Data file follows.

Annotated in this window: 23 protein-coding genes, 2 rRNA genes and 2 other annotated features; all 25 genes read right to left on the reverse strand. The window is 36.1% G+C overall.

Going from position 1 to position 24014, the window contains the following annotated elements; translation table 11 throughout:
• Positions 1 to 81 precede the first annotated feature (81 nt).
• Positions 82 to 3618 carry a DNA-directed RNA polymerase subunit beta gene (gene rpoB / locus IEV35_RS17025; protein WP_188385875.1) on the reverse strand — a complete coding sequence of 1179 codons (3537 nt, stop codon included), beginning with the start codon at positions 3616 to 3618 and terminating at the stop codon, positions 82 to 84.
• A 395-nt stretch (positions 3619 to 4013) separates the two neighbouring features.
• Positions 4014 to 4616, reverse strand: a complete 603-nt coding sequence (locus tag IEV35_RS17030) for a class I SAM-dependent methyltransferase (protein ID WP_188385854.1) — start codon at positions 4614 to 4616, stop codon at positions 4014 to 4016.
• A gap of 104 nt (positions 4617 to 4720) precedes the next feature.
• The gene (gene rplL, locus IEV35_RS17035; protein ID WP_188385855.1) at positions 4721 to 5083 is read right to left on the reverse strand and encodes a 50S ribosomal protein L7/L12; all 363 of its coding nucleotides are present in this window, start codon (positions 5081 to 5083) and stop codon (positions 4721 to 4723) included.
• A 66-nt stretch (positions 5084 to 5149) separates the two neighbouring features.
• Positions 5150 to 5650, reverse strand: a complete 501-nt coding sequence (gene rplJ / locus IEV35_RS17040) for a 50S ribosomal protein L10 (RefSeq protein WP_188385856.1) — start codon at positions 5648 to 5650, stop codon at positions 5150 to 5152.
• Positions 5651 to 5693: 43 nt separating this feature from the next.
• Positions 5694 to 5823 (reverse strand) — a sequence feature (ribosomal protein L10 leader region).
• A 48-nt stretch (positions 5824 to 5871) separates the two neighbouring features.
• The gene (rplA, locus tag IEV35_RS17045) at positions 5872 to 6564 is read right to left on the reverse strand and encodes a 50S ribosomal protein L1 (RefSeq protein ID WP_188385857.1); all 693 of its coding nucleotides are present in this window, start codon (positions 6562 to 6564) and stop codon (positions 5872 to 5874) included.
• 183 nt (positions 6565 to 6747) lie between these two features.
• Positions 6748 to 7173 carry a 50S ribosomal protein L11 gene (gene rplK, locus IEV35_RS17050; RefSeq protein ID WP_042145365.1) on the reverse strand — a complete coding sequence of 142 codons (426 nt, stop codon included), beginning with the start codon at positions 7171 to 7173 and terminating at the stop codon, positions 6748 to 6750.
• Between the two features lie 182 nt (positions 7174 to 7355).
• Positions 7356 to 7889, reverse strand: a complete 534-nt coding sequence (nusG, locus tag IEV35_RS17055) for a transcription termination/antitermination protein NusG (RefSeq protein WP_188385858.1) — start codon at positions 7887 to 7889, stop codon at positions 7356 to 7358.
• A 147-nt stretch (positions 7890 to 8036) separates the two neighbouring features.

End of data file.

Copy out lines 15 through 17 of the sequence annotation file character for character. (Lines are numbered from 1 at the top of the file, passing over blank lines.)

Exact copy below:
• 183 nt (positions 6565 to 6747) lie between these two features.
• Positions 6748 to 7173 carry a 50S ribosomal protein L11 gene (gene rplK, locus IEV35_RS17050; RefSeq protein ID WP_042145365.1) on the reverse strand — a complete coding sequence of 142 codons (426 nt, stop codon included), beginning with the start codon at positions 7171 to 7173 and terminating at the stop codon, positions 6748 to 6750.
• Between the two features lie 182 nt (positions 7174 to 7355).